Starting in 1972, and annually thereafter, until 1976, the American Revolution Bicentennial Commission marketed PNCs through the US mint that included a bronze mint medal and a set of four different stamps postmarked in the city where they were first issued.
1972 - George Washington Medal with stamps depicting Colonial American Craftsman postmarked in Williamsburg, VA.
1973 - Samuel Adams and Patrick Henry together on a medal with stamps depicting the Boston Tea Party postmarked in Boston, MA.
1974- John Adams Medal with stamps showing important buildings and quotes from the Revolutionary Era postmarked in Philadelphia, PA.
1975 - Paul Revere medal with stamps showing different Revolutionary War military uniforms postmarked in Washington, D.C.
1976 - Thomas Jefferson medal with stamps showing the signing of the Declaration of Independence postmarked in Philadelphia, PA.
The medals were also available in silver from the mint, but were not sold in the PNC format, to my knowledge. With all the different mint and private sector issues at the time, it was an exciting time to collect.
I have seen Lincoln Bicentennials in this sort of packaging, I never bought one though.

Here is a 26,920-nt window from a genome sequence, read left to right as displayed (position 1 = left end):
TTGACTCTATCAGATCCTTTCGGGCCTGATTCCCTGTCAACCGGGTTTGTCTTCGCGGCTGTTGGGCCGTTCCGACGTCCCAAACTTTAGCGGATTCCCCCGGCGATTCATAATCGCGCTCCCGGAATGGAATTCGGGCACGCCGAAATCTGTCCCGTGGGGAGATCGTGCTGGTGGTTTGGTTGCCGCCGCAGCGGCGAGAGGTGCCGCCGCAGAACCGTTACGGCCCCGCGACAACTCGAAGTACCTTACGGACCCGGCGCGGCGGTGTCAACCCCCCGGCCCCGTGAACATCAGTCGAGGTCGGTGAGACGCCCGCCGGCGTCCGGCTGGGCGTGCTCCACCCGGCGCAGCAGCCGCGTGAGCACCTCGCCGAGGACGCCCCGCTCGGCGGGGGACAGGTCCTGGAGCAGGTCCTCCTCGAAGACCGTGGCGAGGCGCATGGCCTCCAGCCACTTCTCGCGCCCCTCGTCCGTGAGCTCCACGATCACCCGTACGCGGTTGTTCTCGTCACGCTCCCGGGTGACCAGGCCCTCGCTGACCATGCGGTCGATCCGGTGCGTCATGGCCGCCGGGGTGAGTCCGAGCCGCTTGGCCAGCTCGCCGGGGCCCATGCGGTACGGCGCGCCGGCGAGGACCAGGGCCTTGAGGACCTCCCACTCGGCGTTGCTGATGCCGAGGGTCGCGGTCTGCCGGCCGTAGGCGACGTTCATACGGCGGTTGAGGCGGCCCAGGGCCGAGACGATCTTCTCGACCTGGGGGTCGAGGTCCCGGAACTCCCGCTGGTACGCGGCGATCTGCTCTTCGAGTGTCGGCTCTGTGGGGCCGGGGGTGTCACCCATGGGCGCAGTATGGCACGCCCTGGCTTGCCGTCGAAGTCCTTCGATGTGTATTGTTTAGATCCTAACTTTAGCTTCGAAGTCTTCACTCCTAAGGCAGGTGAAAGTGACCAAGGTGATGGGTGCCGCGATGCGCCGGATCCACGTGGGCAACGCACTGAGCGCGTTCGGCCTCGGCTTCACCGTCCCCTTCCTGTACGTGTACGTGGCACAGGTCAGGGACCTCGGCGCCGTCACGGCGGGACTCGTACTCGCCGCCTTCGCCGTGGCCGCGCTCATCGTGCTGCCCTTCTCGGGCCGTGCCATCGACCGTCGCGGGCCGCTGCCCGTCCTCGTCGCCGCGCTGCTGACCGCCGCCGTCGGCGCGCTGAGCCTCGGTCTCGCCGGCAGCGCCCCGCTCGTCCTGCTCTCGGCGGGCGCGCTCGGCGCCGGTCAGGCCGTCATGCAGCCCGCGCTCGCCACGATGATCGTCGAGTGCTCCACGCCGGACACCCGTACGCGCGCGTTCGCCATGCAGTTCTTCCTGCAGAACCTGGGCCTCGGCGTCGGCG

These are very cool! Looks like have a nice collection of them.
Well worn Copper
The medals took the place of the non-existant bicentennial commemoratives (commemorative coins were still a dirty word in 1976 as far as the mint was concerned) and were eagerly embraced by both coin and stamp collectors. The PNC version of the medals were not dated, while individual medals were ( I never really figured out why). Pairing the medals with stamps harken back to the glory days of stamp collecting, which is sadly no longer with us.
O.K.. I'll be the guy that asks,. What does PNC stand for. I'm guessing some stamp term. Very nice collection. Thanks.
Never mind. I just read your other blog that explained it. Thanks.
This collecting area never caught on very much. It could be a fun area to collect.
These were nice but I don't think they were in great demand. I wish more would have been done to celebrate the Bicentennial.
Those I would of collected I guess finding them now would be impossible. You win some and lose some. I will keep my eye out for them. Thanks for letting us know about them. Mike.
They are actually quite inexpensive and can sometimes be seen in dealer cases or even on ebay for less than $10.00. Even the silver medals sell for just melt value. Kind of sad really, they are quite attractive but no one cares about them. I have kept mine all these years, I still like to look at them and think about our history.